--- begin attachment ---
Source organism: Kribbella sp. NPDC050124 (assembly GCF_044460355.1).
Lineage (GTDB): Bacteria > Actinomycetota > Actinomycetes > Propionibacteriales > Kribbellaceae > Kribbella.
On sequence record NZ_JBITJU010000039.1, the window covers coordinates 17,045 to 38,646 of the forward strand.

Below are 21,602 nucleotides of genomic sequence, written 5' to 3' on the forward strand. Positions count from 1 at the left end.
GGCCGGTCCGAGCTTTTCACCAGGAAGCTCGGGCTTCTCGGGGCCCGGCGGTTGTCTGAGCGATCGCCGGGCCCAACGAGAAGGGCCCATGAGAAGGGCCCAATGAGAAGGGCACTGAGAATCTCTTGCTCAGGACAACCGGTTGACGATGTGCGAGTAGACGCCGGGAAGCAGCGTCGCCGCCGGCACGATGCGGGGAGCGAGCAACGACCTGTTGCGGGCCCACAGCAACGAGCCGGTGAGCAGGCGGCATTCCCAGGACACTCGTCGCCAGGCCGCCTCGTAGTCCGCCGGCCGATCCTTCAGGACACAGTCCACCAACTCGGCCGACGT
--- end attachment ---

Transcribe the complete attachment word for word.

Source organism: Kribbella sp. NPDC050124 (assembly GCF_044460355.1).
Lineage (GTDB): Bacteria > Actinomycetota > Actinomycetes > Propionibacteriales > Kribbellaceae > Kribbella.
On sequence record NZ_JBITJU010000039.1, the window covers coordinates 17,045 to 38,646 of the forward strand.

Below are 21,602 nucleotides of genomic sequence, written 5' to 3' on the forward strand. Positions count from 1 at the left end.
GGCCGGTCCGAGCTTTTCACCAGGAAGCTCGGGCTTCTCGGGGCCCGGCGGTTGTCTGAGCGATCGCCGGGCCCAACGAGAAGGGCCCATGAGAAGGGCCCAATGAGAAGGGCACTGAGAATCTCTTGCTCAGGACAACCGGTTGACGATGTGCGAGTAGACGCCGGGAAGCAGCGTCGCCGCCGGCACGATGCGGGGAGCGAGCAACGACCTGTTGCGGGCCCACAGCAACGAGCCGGTGAGCAGGCGGCATTCCCAGGACACTCGTCGCCAGGCCGCCTCGTAGTCCGCCGGCCGATCCTTCAGGACACAGTCCACCAACTCGGCCGACGT